The world struggles because our attention is mostly following the thing of the moment. But God calls us to cast our eyes and hearts back to Bethlehem, back to the stable where Jesus lay, a vulnerable, innocent child. The Holy One who would transform the world has come into this world. Our awesome God, understanding that we were and are heaving under a heavy load, broke into our world and gave us the privilege of taking care of Him. God, in the form of a baby. We did not do a very good job; we handled the love of God fairly carelessly and, sadly, we often still do. Yet here He is, still waiting, still loving us, still pointing us to become vulnerable, as the baby Jesus, and live into the promise of His love.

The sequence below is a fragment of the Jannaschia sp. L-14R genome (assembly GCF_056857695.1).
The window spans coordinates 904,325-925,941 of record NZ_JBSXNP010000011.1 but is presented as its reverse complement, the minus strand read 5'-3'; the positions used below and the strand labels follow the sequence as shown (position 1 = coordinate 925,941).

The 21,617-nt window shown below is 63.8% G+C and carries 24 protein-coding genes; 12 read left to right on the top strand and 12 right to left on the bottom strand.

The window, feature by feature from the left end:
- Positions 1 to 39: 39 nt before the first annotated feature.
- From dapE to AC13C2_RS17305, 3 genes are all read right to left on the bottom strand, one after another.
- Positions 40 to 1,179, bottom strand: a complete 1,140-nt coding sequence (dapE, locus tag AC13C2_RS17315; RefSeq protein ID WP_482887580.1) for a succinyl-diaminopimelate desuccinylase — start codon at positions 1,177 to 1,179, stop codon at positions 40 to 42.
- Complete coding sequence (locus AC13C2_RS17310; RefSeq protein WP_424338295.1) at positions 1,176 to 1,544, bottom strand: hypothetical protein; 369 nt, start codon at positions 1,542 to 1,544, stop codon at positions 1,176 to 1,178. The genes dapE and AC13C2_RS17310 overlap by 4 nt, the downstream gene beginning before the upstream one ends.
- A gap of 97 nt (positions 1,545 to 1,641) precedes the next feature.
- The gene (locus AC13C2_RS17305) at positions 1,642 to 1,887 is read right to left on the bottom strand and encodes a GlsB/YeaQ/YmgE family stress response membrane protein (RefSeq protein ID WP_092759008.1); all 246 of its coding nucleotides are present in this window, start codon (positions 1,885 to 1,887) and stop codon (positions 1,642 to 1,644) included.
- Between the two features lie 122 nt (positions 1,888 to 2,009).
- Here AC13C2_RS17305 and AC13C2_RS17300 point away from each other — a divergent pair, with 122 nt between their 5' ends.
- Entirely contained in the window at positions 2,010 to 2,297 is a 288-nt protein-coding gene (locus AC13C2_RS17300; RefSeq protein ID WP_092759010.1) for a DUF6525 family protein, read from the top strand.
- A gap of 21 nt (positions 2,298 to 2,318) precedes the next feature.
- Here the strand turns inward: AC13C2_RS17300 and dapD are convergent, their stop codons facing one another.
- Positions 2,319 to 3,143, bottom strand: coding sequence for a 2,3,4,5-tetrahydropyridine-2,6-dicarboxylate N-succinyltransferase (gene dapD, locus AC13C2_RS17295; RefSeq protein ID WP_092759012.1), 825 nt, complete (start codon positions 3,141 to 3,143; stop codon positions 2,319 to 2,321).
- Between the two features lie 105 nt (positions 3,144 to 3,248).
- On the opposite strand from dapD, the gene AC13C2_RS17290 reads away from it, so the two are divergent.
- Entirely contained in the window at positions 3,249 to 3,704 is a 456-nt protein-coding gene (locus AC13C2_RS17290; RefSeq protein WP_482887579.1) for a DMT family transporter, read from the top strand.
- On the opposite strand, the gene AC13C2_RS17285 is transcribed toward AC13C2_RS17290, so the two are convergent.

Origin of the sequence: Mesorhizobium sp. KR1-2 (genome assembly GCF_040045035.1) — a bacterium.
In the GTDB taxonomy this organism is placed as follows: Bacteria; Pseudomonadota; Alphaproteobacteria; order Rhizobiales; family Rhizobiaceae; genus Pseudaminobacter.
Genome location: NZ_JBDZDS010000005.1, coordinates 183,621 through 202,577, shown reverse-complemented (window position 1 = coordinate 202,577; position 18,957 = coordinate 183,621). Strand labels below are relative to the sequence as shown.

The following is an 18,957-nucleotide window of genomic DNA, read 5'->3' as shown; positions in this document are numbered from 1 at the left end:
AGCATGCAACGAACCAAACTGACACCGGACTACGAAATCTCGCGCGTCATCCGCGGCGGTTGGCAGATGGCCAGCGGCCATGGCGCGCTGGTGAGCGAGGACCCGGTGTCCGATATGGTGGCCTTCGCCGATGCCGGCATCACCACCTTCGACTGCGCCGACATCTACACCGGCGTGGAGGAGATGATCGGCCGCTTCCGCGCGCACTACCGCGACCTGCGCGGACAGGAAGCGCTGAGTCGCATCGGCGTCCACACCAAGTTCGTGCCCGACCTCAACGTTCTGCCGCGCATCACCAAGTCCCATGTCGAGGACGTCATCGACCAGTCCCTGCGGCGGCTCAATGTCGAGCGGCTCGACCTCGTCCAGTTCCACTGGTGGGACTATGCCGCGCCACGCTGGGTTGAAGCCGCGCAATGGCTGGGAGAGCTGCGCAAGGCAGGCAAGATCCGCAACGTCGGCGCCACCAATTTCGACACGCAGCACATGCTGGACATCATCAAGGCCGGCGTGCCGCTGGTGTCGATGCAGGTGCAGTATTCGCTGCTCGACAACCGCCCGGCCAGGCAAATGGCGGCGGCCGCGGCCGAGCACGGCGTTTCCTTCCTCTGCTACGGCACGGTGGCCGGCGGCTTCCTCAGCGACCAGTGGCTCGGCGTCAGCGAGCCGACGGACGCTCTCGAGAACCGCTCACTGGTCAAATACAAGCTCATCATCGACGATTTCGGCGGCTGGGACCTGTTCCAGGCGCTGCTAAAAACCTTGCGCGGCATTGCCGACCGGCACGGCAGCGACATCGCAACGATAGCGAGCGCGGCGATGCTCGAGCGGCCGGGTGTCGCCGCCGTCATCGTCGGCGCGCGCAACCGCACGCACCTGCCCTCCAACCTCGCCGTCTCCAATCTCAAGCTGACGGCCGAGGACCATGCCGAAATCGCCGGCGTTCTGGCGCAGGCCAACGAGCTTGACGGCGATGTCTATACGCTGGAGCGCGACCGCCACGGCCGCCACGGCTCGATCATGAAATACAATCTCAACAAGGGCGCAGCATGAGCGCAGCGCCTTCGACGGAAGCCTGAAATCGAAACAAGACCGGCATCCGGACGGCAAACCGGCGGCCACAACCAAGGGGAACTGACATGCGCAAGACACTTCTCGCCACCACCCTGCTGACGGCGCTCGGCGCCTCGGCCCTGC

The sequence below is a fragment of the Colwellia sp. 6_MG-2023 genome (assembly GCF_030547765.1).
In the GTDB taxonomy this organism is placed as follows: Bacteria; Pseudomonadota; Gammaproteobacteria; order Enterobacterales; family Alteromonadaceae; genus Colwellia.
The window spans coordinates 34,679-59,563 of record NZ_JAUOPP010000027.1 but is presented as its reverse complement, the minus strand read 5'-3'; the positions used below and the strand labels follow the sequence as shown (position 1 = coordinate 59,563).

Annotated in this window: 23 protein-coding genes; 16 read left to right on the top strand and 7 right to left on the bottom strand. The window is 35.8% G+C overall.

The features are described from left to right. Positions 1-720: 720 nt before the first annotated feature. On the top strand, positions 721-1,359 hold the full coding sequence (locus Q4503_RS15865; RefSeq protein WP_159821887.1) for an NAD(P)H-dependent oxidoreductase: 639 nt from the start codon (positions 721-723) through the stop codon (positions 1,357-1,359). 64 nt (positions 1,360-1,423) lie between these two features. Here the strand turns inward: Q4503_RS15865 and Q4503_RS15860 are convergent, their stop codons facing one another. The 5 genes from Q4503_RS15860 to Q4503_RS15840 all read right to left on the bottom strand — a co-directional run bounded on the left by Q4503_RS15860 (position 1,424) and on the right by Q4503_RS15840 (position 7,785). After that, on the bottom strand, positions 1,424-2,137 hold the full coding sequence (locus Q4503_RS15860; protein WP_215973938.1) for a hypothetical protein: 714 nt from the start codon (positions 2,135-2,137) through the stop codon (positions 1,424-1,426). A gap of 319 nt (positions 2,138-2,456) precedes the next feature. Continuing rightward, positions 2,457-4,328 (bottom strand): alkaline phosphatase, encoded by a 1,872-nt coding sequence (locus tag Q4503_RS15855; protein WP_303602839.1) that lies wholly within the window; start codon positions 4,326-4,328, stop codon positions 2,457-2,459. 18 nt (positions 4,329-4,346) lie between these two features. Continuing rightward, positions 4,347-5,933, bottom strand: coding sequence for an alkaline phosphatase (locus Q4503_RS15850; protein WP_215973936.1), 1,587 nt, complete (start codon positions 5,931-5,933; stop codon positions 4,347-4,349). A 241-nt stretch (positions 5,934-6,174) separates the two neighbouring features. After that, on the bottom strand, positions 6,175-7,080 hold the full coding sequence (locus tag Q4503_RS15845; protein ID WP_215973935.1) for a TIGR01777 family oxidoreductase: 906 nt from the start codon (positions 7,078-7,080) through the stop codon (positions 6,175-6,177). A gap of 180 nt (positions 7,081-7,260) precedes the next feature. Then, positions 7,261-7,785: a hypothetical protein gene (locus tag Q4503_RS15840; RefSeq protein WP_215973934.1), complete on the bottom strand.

There is such grandeur in our Christmas hymns in the Episcopal Church. They have a gravity, a beauty, a scale befitting the Son of God. We sing of “Angels bending near the earth to touch their harps of gold.” So, the grandness of God was not lost on the authors of our beloved hymns. And, yet, when all the music stops, and we sit in silence, we hear the essence of God’s great gift: the cry of a baby; God’s willingness to become like us, for the salvation of the world. God appeared, with the angelic chorus, not to kings, not to princes, not to the powerful ruling class. He appeared to shepherds, the poorest of the poor, tending their sheep, even during the night. He appeared to an unmarried woman, Mary, and to her faithful suitor, Joseph. He appeared to simple fishermen, tax collectors, and other even more dubious characters. God came, God comes, in the person of Jesus, the baby, the Christ, to each of us, regardless of our station. The flutter of angel wings can be heard, if we have imagination enough, faith enough, and a hope in our hearts that God will keep His promises to us, this night, and always. For tonight, we can bask the grandness of God, for God is great and powerful. Let us celebrate and rejoice that the long-expected Savior has arrived. Not as a king, not as a person of power, not as Evel Knievel, even. He comes, a God who loves us beyond all telling; who goes to the heights and depths to save us – as a vulnerable baby. Let us take care of this gift that is Jesus Christ; he doesn’t need, though He does desire us. But we, who have suffered long, need Him.